Dr. Dariia Vyshenska
Have you ever had to deal with tangled cords? What if computers could do it for us? Wrestling recently with wires, I thought: “This is so similar to what I do at work except I am working with microbes instead of wires”. As our gadgets are connected to each other with wires, microbes are connected through the consumption and production of nutrients. And my job is to automate untangling these microbial connections.
Bacterial communities are essential to our lives: with their help, we produce food, generate gas, and even train our immune system. But we use it as a black box without a clear understanding of how microbes are connected and what each of them does. As with tangled headphones, there is little we can do with it. But if we understand microbial connections, we can unleash a hidden potential of artificial microbiomes. We’ll be able to engineer microbial communities to produce useful chemical compounds, clean environment, and even improve human health.
Good news, there is one method that can help - Stable Isotope Probing, or simply SIP. If we take a nutrient, let’s say, glucose, and substitute all 6 Carbon atoms in the molecule with stable non-radioactive isotope, then this molecule of glucose will become 6 neutrons heavier than the regular glucose. We can then take a microbiome, separate it into two portions, feed one portion with regular glucose – our control, and feed the other portion with the heavier glucose – our treatment. Bacteria that ate heavy glucose will incorporate heavy Carbon in its DNA. By comparing control and treatment, we then can find which species of bacteria in the microbiome consumed the nutrient.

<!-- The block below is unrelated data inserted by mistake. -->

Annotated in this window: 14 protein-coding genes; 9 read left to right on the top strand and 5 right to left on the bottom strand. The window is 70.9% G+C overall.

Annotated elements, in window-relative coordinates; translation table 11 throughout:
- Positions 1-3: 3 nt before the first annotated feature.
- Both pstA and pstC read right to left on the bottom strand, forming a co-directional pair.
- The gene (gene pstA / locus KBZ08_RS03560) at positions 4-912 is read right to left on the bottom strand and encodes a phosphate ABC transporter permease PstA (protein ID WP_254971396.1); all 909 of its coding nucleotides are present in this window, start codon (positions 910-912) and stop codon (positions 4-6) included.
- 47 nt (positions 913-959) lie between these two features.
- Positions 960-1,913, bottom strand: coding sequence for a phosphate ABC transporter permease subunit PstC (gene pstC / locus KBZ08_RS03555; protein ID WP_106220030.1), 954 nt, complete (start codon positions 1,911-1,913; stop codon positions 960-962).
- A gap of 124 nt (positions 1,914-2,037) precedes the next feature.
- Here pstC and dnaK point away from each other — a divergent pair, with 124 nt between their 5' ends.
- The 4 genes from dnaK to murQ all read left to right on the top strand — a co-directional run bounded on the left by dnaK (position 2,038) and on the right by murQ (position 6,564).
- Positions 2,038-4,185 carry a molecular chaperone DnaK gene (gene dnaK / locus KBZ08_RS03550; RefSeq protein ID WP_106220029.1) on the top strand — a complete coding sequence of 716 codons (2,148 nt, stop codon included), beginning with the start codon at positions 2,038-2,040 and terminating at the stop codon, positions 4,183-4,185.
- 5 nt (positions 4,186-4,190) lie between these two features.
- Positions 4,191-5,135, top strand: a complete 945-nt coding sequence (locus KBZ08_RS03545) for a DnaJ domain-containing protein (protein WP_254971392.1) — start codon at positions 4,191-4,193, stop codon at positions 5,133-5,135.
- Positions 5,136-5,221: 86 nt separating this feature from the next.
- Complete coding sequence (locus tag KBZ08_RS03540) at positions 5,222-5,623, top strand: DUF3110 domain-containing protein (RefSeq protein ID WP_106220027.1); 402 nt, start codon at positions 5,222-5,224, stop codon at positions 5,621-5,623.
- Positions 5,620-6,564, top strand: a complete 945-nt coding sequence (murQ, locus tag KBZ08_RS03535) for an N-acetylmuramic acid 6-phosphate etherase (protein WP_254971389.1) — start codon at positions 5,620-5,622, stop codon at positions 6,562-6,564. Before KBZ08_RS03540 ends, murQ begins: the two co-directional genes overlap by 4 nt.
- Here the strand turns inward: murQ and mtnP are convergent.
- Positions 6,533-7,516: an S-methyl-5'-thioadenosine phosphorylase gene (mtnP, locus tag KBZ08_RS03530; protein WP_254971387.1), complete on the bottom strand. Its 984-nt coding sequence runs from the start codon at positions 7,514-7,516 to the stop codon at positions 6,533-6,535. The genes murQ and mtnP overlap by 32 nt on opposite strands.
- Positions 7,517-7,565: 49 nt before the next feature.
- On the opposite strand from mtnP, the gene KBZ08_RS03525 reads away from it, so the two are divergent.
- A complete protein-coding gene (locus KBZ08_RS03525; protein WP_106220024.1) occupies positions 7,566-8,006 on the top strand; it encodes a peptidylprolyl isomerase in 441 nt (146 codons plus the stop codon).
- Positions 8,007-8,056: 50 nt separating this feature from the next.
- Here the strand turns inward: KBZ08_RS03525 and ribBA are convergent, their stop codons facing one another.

Unfortunately, SIP is costly and the results are often inconsistent. To overcome these issues, I designed a universal SIP data analysis pipeline. Now our team uses robots for sample processing. Then, I use computers for streamlined data analysis. And this protocol includes a multi-step control system to exclude mishandled samples. Next year, our pipeline will become available to anyone in the world. So even though we don’t yet have access to a pocket-robot that would untangle our cords, soon we will have access to an automated SIP pipeline for untangling microbial connections!